Apr 192013
 
Buddhist garden in St John's Wood

St John’s Wood

I walk past this garden every day, and it gives me an inordinate amount of pleasure. Unlike pretty much every other garden in St John’s Wood, it is entirely unreconstructed. It has no box balls, just some traditional shrubs and perennials. It doesn’t have electric gates, just a Rosa rugosa trained along a few wires, and no hard landscaping apart from a little pond. There’s always something new to look at, and over the past few weeks it has been filled with primroses, forget-me-nots, pulmonaria, daffodils and an azalea. It’s semi-wild, but lovingly tended.

My SJW mole tells me that the house is a Buddhist monastery. It’s the former home of Christmas Humphreys, a barrister (he worked on the Ruth Ellis case) and a Buddhist. After his death he bequeathed the house to a Zen foundation.

I love the fact that the house isn’t owned by an oligarch or a banker, but some gentle people who meditate. I hope they never have cause to sell it, because if they do, it will be paved over and some box balls added just as soon as the new basement and electric gates have been put in.

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Apr 292011
 

Norfolk

When I had a balcony I was tempted by shelves as a way as cramming more plants in, but I couldn’t quite figure what to do with them. But I see now that the trick is to fill them with the same type of plant in the same type of pot for maximum effect, as they do at East Ruston Old Vicarage.

At the moment I could fill this blog with weird planting combinations that should never be seen together – such as wallflowers and roses, shown here.  Suffice to say that I saw daffodils and roses flowering on the same day, and I’m still recovering from the shock.

Apr 022011
 

Eden Project

It’s a bit early for swathes of tulips yet – these are under glass at the Eden Project. As tulips need lifting and replanting every year for the best display (which is expensive, labour intensive and not sustainable) the gardeners tend to favour daffodils. The Mediterranean biome, however, is the exception to the rule. Particularly striking are the swathes of the orange ‘World’s Favourite’, so bright it almost looks photoshopped, set off by the tiny acid-green sedums and grasses.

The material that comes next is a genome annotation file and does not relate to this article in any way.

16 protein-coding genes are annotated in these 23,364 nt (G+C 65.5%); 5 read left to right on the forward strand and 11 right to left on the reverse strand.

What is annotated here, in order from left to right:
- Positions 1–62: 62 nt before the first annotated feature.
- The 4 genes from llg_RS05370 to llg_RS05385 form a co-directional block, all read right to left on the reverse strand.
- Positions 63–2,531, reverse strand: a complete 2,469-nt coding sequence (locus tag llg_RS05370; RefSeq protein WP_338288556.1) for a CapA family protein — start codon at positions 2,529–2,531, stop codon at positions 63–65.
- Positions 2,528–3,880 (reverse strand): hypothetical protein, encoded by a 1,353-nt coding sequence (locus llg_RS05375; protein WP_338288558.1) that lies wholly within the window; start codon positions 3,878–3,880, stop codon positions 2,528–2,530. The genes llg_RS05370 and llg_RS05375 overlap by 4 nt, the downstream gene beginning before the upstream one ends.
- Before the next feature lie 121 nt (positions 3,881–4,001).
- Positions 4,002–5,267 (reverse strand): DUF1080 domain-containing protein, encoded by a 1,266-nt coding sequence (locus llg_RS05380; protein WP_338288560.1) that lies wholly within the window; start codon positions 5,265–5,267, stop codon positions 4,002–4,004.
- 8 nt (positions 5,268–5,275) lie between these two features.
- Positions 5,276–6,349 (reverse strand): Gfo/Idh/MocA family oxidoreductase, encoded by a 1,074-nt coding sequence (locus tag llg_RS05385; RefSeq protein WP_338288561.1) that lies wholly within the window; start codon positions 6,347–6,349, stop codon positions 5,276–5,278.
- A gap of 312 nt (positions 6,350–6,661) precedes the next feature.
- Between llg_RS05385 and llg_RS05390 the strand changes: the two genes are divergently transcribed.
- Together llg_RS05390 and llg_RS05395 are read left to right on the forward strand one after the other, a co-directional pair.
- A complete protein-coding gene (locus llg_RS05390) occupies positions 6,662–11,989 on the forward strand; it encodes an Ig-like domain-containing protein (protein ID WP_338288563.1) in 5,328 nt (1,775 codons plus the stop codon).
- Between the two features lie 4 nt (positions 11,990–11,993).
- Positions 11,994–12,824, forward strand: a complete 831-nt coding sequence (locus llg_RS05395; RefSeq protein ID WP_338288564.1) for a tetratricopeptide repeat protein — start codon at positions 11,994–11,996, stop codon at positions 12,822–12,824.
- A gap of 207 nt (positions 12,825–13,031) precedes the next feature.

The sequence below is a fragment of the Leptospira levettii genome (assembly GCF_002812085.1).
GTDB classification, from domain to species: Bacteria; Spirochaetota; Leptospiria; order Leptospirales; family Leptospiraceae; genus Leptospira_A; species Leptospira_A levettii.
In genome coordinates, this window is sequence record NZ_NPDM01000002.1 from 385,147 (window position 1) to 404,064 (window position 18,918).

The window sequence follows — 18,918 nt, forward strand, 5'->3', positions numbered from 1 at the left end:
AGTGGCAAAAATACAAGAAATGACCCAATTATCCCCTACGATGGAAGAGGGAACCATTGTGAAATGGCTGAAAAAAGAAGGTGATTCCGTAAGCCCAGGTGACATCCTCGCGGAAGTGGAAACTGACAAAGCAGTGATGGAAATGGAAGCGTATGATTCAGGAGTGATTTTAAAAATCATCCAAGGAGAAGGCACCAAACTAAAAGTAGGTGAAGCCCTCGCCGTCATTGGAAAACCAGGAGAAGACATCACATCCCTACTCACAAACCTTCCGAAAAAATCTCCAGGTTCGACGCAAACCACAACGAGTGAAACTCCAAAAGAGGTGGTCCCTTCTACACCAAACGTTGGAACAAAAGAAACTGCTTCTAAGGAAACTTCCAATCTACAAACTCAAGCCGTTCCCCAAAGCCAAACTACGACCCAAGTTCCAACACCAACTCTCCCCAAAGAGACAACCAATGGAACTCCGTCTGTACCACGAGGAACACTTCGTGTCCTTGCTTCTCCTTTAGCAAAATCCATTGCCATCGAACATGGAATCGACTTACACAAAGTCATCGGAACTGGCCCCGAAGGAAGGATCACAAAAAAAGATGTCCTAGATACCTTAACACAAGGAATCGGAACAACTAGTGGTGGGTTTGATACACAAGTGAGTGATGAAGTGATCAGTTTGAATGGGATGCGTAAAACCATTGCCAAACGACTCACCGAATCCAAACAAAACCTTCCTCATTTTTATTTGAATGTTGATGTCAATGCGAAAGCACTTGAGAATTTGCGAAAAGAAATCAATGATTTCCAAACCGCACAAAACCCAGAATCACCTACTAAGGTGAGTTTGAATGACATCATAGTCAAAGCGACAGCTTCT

The man in the green T-shirt and funny hat is a ‘pollinator’ – he shows kids how plants grow. When he’s not doing that he polishes leaves in the warmth of the biome. It strikes me as a pretty nice job.

Mar 132011
 

Marais, Paris

I was expecting to see some interesting window boxes and balconies in Paris this weekend, but it probably wasn’t the best time of year for them. And of course very few Parisians have a garden, so it was slim pickings all round for this blog. It actually made me realise how green London is, with its private gardens, squares and parks – although I reckon Paris has the edge when it comes to trees. Almost every street was lined with them.

These daffs were outside a shop in the Marais. You can’t really tell from this pic but the pots were on very long chains: hanging baskets, Paris-style.

Mar 052011
 

Marylebone

Spring really seems to be on its way in London – camellias and rhododendrons are out, a haze of green shoots is covering trees and magnolias have big fat buds on them. These are the first wallflowers I’ve seen though – coupled with white narcissi. They run the length of a balcony. Whoever lives here has similar taste to me when it comes to daffs